58 Fore Street: Journey Through In-Between Spaces

Carving away the in-between. Modeling the site in three-dimensions helps to best understand spatial availability.
Perspectives: Top-View of "Maker Museum" from open/park space. Middle-View through terraced in-between. Site Model 1" = 5
Project Map: Portland, Maine
City Zoning: Height Limits
Focus: Locating The "Node". An exciting place to experience.
Existing Conditions: Historic steam locomotive fabrication facility
Existing Conditions: Proximity to the various surrounding urban fabric
Misalignments Create Overlapping Spaces
Top: Carving / Bottom: Circulation
Elevated Pedestrian Circulation / Resulting Building Forms
Spatial Closure Definition
Imagining the in-between: Crafting expirence

Primary Author

  • Adam Wallace


  • University of Maine at Augusta


  • Eric Stark (Program Coordinator/adviser)


  • Eric Stark


The scope of this research investigates and analyzes exterior public in-between spaces, and how our engagement with those spaces is affected by the immediate environment. Our engagement can be altered based on how connected or distracted we are by the spaces themselves; distracted in this case referring to our sense of time. If we are briefly unaware of how much time has passed we are more cognitively engaged. Awareness of our surroundings ensured personal safety as well as the possibility of catching the next meal therefore can be argued that humans are wired to be most aware when passing through these in-between spaces. I will perform a series of sectional and plan analyses with a focus on how these in-between spaces affect the user and his/her movement through that space. I will refer to the “prescribed use” which can be understood as the space that the city planner or designer has designated for a certain activity. More often than not the prescribed use spaces are defined with minor physical spatial definitions between them. However, implied boundaries can divide the space making a large space feel smaller, or vice versa. At the same time, these boundaries, if less defined, could allow for weaving of prescribed uses that create unique, exciting in-between space and exciting experience. Second, I will analyze the proximity of various types of destinations spaces and how the users circulate between the spaces; residents, tourists, and workers, all move through the in-between spaces with different destinations, and directional intentions.

Project Statement

The central waterfront of Portland is made up of a dynamic blend of active and inactive fishing wharfs, which creates an interesting and irregular shaped edge between water and land. The architecture in this area was originally constructed to support the activities of the active fishing industry. Built abutting the undulating established streets, the footprints of the buildings were shaped organically. The combination of these two contributing aspects of the immediate environments proves to be the perfect canvas for heavy circulation year round. The eastern waterfront of Portland between the Portland House, and India Street, needs more pedestrian traffic. This waterfront land offers some of the best panoramic views out over Casco Bay and its islands. Currently the only place to stop and enjoy the view is along the shared use path. Comfortable infrastructure that supports public use space is lacking. There is a gap in the sense of place when walking east along Thames Street to the multi-use path that continues along the eastern waterfront. The Portland Company at 58 Fore Street sits just beyond this break in this sense of place. Several historic buildings of the Portland Company remain on the site and are significant, both in their construction and their spatial relationship to each other. Offering places that increase the public’s use of this site will expand the already exciting and dynamic Old Port further east, and allow for spaces along the waterfront that offer unobstructed views of Casco Bay.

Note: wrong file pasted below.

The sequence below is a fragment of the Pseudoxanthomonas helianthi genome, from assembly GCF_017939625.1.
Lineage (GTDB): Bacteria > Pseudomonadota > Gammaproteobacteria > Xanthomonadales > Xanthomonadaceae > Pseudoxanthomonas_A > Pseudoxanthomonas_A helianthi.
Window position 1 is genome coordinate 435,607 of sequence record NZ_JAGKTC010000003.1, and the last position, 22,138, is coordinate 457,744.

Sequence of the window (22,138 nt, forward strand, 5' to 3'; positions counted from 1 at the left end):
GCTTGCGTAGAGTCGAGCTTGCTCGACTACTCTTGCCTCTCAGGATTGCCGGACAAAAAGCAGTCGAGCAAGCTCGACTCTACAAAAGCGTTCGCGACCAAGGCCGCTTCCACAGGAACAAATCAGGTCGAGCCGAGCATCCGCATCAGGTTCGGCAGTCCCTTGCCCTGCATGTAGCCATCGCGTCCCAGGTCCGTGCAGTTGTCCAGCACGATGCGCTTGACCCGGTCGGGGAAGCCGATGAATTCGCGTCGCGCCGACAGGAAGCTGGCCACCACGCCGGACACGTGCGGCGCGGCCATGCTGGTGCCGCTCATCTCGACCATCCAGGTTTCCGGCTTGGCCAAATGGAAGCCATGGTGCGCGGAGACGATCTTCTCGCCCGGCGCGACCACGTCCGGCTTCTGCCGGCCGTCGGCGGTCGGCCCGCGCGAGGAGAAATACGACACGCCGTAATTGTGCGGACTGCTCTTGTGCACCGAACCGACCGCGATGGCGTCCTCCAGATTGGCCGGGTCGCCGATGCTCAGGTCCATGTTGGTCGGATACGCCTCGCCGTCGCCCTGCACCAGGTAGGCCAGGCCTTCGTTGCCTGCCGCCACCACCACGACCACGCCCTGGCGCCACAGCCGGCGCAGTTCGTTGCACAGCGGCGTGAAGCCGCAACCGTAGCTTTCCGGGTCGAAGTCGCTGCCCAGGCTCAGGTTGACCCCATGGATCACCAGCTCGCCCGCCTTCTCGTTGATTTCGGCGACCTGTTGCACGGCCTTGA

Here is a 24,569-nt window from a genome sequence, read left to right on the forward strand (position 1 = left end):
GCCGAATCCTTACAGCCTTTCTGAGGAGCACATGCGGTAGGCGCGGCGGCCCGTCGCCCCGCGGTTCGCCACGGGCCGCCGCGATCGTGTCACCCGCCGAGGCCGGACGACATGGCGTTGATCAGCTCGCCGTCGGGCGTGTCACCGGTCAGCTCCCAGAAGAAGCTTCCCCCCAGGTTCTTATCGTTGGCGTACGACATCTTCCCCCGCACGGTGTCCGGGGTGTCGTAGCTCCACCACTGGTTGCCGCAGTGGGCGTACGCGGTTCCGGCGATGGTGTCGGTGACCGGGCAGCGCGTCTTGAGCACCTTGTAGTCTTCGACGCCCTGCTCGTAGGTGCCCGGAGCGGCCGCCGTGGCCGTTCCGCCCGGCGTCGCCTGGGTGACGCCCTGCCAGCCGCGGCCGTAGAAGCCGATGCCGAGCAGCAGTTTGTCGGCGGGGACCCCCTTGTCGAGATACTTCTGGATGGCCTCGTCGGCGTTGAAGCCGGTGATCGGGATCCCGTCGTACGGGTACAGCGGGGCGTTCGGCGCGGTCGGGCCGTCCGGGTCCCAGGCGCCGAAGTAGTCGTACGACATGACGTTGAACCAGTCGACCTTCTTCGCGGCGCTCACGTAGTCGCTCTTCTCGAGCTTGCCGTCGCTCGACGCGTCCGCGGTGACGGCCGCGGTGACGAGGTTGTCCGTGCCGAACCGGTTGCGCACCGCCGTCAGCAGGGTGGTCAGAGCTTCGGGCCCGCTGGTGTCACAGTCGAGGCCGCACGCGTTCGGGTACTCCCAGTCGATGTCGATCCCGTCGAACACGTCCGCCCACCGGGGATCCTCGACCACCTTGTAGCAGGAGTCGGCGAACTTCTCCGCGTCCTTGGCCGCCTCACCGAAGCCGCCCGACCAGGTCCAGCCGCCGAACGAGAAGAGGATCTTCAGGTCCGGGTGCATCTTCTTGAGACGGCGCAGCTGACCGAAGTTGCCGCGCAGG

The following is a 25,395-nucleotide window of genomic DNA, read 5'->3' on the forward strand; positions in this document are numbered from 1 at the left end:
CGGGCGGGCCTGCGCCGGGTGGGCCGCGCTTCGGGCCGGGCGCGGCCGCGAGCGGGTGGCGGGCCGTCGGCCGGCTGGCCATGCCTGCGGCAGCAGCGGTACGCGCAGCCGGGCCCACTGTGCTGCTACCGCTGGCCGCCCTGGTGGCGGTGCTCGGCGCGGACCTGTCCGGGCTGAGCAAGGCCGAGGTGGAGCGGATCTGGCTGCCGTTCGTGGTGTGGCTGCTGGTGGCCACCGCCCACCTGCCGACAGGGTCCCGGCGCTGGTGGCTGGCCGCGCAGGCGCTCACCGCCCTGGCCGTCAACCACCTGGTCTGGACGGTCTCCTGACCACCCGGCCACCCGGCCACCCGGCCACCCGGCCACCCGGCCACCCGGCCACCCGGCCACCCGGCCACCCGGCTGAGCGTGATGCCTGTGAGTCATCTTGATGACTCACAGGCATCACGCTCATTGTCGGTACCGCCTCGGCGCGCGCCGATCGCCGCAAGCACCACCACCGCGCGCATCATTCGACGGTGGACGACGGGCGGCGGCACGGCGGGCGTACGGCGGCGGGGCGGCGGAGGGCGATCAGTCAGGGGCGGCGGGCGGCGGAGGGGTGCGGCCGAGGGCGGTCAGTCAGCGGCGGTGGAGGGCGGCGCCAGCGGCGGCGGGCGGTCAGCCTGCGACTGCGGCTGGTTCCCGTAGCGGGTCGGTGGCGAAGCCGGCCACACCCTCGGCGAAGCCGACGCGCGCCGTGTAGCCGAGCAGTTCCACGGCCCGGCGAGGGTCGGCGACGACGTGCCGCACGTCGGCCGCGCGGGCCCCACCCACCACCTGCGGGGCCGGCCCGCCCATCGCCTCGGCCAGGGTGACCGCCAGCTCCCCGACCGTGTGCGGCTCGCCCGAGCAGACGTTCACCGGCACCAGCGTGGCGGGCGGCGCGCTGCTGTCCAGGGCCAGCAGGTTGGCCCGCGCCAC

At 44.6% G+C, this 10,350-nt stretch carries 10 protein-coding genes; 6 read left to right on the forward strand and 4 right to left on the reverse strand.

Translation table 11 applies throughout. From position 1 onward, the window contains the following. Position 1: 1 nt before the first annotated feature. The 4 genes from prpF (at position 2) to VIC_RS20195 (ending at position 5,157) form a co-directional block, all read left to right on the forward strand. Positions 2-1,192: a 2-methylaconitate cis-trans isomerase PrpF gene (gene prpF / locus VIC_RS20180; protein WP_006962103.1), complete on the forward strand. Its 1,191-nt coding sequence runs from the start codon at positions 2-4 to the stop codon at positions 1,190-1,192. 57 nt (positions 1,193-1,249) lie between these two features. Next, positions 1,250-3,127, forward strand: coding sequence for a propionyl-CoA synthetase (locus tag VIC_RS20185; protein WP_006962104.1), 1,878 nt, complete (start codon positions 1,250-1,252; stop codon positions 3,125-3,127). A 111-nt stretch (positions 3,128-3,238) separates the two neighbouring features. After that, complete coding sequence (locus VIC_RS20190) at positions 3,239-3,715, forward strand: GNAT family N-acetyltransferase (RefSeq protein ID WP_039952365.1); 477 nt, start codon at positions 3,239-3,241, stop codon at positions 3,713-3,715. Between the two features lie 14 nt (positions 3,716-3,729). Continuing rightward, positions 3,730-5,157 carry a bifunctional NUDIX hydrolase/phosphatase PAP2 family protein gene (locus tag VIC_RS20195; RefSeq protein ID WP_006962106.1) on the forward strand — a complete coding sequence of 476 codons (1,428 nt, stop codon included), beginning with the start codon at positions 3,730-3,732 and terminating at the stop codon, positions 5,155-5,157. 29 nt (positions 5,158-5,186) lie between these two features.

Project Description

Where on the site would development draw people through the site most effectively? If people could circulate past the historic Portland Company complex, and into the newly created streets, this would activate a large portion of the site. I decided to focus on a block at the east end of the site, the “node.” Having created the available building volumes in three-dimension, testing this theory was quite easy. I could apply many of the same rules that helped carve the entire site earlier. The goal of this exercise is to not only carve away the in-between space, but also to test how size and scale of the spaces effect the human experience. If circulation from Fore Street to the waterfront directly through the site were possible how would pedestrians move through those spaces? What if a single block of building volume was removed to allow for a tension between smaller scaled space and large open space? In order to alleviate some of the maze like qualities of the spaces that up to this point are narrow, and are defined by tall masses, simple extrusions of where the streets don’t exist we could remove a block. This open space would allow for a large courtyard or park that would provide a dynamic change in scale and size of space. This extra space will allow the buildings to breathe a little and offer a wonderful connection to that shared open space.

Carving away the in-between. Modeling the site in three-dimensions helps to best understand spatial availability.